BNP Paribas Asset Management calculates that oil majors like Exxon, BP and Shell will have to produce petrol from oil at $10 a barrel (the current price is $58) to compete with electricity on price, while for diesel, it says, oil can cost no more than $19 a barrel.

Wednesday, August 14, 2019 - 07:00 • Sharon Kelly
Read time: 8 mins

Climate-changing pollution reached unprecedented levels in 2018. That's both judged against the last 60 years of modern measurements and against 800,000 years of data culled from ice cores, according to the U.S. government’s State of the Climate report, which was published this week with the American Meteorological Society.

That pollution creates a greenhouse effect that is over 42 percent stronger than it was in 1990, the report added.

And while carbon dioxide hit a new level last year, it isn't the only climate-changing gas that’s on the rise globally. Pollution of the powerful but short-lived greenhouse gas methane also climbed in 2018, showing an increase “higher than the average growth rate over the past decade,” the report adds.

A new Cornell University study published today in the scientific journal Biogeosciences helps to explain what sparked the surge in those methane concentrations, both here in the U.S. and around the world.

One big culprit: shale drilling and fracking.

Tuesday, August 13, 2019 - 11:30 • Guest
Read time: 6 mins
By John Quiggin, The University of Queensland

The announcement by Suncorp that it will no longer insure new thermal coal projects, along with a similar announcement by QBE Insurance a few months earlier, brings Australia into line with Europe where most major insurers have broken with coal.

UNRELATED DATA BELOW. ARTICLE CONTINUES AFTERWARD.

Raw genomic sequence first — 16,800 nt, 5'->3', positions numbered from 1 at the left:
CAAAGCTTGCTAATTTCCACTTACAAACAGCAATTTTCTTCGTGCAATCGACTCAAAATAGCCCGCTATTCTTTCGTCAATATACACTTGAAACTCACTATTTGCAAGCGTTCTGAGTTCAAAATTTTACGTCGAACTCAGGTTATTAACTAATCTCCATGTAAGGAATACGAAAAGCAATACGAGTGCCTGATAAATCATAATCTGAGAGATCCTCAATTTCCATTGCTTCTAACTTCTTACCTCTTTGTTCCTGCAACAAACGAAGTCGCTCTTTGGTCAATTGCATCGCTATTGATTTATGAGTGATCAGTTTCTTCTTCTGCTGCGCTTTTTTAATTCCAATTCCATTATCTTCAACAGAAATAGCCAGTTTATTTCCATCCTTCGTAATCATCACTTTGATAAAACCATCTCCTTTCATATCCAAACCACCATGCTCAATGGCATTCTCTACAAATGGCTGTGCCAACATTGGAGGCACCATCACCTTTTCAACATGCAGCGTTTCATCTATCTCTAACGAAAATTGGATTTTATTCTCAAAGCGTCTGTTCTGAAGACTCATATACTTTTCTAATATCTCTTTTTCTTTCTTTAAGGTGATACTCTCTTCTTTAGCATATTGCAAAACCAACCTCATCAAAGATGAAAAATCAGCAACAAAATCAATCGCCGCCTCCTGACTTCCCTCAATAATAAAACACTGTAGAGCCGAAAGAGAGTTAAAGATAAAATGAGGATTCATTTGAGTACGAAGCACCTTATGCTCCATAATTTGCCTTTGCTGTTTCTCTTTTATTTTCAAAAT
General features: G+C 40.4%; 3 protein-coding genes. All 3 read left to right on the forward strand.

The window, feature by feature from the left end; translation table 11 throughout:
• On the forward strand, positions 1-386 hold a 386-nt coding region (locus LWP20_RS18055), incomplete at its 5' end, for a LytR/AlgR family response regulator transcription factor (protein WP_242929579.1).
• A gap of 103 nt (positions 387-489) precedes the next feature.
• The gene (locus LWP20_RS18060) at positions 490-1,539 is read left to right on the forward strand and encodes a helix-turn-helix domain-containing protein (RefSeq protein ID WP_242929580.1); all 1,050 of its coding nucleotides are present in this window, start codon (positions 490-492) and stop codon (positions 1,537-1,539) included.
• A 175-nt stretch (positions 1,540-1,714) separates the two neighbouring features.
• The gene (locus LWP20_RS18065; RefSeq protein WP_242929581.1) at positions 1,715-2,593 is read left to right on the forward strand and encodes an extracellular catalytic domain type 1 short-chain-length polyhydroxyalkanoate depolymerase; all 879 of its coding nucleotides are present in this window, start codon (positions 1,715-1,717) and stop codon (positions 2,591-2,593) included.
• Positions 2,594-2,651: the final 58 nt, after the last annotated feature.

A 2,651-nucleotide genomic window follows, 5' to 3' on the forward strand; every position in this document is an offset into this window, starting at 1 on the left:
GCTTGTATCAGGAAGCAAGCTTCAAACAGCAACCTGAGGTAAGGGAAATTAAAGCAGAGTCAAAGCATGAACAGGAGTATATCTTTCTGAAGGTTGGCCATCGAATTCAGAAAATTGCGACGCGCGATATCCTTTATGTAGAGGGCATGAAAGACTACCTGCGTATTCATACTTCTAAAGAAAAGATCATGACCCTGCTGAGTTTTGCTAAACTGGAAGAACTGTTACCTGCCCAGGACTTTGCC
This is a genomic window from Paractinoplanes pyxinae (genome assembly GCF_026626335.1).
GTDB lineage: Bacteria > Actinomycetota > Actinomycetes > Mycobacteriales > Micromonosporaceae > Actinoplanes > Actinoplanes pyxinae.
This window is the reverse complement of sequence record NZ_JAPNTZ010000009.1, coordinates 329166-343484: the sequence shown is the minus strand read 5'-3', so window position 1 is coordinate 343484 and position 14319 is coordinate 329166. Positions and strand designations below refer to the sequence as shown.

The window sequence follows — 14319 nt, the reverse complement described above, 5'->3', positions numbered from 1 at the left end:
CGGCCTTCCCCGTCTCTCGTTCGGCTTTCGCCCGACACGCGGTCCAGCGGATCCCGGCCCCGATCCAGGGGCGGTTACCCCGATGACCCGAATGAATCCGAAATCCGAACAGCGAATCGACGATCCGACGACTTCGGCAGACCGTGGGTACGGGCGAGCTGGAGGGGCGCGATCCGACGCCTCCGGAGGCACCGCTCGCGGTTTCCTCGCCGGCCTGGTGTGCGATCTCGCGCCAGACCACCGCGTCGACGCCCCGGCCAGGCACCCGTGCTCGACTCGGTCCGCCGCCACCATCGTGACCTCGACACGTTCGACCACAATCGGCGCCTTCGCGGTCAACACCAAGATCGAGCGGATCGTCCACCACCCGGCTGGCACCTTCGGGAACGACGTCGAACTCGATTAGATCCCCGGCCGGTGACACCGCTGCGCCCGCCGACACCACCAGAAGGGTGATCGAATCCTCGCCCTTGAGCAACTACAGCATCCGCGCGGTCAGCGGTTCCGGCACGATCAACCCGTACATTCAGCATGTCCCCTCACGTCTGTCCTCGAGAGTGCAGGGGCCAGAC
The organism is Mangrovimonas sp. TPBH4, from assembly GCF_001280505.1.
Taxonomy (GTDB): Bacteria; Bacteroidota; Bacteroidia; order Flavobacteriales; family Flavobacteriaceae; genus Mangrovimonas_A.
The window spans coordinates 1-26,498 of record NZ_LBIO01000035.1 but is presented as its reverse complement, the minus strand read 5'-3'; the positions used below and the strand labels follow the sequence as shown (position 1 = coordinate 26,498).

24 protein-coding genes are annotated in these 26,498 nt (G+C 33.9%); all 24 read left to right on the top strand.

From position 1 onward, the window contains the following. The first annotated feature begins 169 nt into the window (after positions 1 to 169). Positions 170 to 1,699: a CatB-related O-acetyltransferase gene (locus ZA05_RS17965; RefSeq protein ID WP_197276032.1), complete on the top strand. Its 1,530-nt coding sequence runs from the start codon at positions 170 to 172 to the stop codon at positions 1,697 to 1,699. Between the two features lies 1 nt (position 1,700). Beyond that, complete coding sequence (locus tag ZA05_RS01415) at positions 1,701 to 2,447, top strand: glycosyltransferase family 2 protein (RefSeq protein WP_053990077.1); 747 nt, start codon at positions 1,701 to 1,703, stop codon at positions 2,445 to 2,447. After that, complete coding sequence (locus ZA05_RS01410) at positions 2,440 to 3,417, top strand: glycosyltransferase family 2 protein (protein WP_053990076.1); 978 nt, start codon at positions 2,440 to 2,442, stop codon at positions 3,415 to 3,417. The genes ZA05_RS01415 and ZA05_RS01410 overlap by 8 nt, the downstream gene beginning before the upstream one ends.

U.S. firms have been a little slower to move, but Chubb announced a divestment policy in July, and Liberty has confirmed it will not insure Australia’s Adani project.

Other big firms such as America’s AIG are coming under increasing pressure.

Sunday, August 11, 2019 - 04:06 • David Suzuki
Read time: 4 mins

Climate science deniers are becoming desperate as their numbers diminish in the face of incontrovertible evidence that human-caused global warming is putting our future at risk. Although most people with basic education, common sense, and a lack of financial interest in the fossil fuel industry accept what scientists worldwide have proven through decades of research, some media outlets continue to publish inconsistent, incoherent opinions of people who reject climate science.

Saturday, August 10, 2019 - 12:10 • Julie Dermansky
Read time: 7 mins

On August 7, after Geraldine Mayho’s funeral, her body was laid to rest in the St. James Catholic Cemetery in southern Louisiana, across the street from a cluster of oil storage tanks. The tanks are like those that surround the Burton Lane neighborhood in St. James where she had lived, and are emblematic of the type of polluting industry she spent her last years rallying against.

Saturday, August 10, 2019 - 00:56 • Matt Maynard
Read time: 5 mins

Funding arrangements for the upcoming UN climate conference may be in disarray after local reports suggested contributions from the local mining industry to the Chilean authorities were to be slashed.

Chile's Tele 13 Radio journalist Paula Comondari reported on Wednesday that the national Mining Council's expected $10 million funding package for the UN’s 25th Conference of the Parties (COP25) was to be slashed to just $2 million. Mining is Chile’s biggest industry and is intensive in terms of its water, energy and associated carbon emissions.